“It has had a huge effect on sales efforts,” says Rutledge Livingston, a former Reserve sales executive who saw the positive effects of the program.  He added that expanding membership to family members also had a positive impact on other aspects of the operation, including generating revenue through the golf shop (guest and cart fees), food and beverage (guest meals, minimum food expenditures for each legacy member), new memberships and the retention of current members.


Treyburn Country Club, Durham NC
(a member of the McConnell Golf Group)

The Cliffs communities, whose properties along Lake Keowee arguably compete for residents with The Reserve, developed a similar plan that grants access to its legacy program to members holding a Legacy Golf Membership, the top level at The Cliffs.  For what The Cliffs calls its Legacy Access Program, it charges its full-golf members a nominal $100, as does The Reserve, to add the extra generations to the member’s plan.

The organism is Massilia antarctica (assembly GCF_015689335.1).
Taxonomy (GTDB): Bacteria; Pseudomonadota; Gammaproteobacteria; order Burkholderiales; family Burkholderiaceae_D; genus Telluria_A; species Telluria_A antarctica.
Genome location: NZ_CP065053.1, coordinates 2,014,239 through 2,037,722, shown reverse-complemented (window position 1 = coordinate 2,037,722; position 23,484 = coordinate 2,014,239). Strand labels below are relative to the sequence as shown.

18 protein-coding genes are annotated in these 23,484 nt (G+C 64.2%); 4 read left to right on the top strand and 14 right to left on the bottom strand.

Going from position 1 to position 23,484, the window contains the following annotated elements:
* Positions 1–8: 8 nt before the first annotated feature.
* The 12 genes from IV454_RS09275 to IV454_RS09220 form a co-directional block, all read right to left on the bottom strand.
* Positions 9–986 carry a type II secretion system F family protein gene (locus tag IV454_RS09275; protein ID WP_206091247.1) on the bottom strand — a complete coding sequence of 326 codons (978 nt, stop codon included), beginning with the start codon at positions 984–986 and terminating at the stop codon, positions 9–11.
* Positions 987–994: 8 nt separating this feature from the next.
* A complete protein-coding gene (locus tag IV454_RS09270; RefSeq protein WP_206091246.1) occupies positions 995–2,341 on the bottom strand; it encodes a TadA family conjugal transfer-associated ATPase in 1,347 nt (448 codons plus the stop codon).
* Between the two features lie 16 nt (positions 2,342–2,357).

“Since [Legacy Access] was introduced in 2014,” says Senior Communications Manager Charner Creecy, “we have had over 1,100 Legacy Access Members enroll in the program.”  Creecy added that the availability of the plan has led to a number of membership upgrades to take advantage of the multi-generation membership.  Each member of the family receives his/her own account number and has access to The Cliffs’ seven golf courses, the famed Cliffs wellness centers, outdoor recreational programs, social events and clubhouse dining.


The Reserve at Lake Keowee, Sunset SC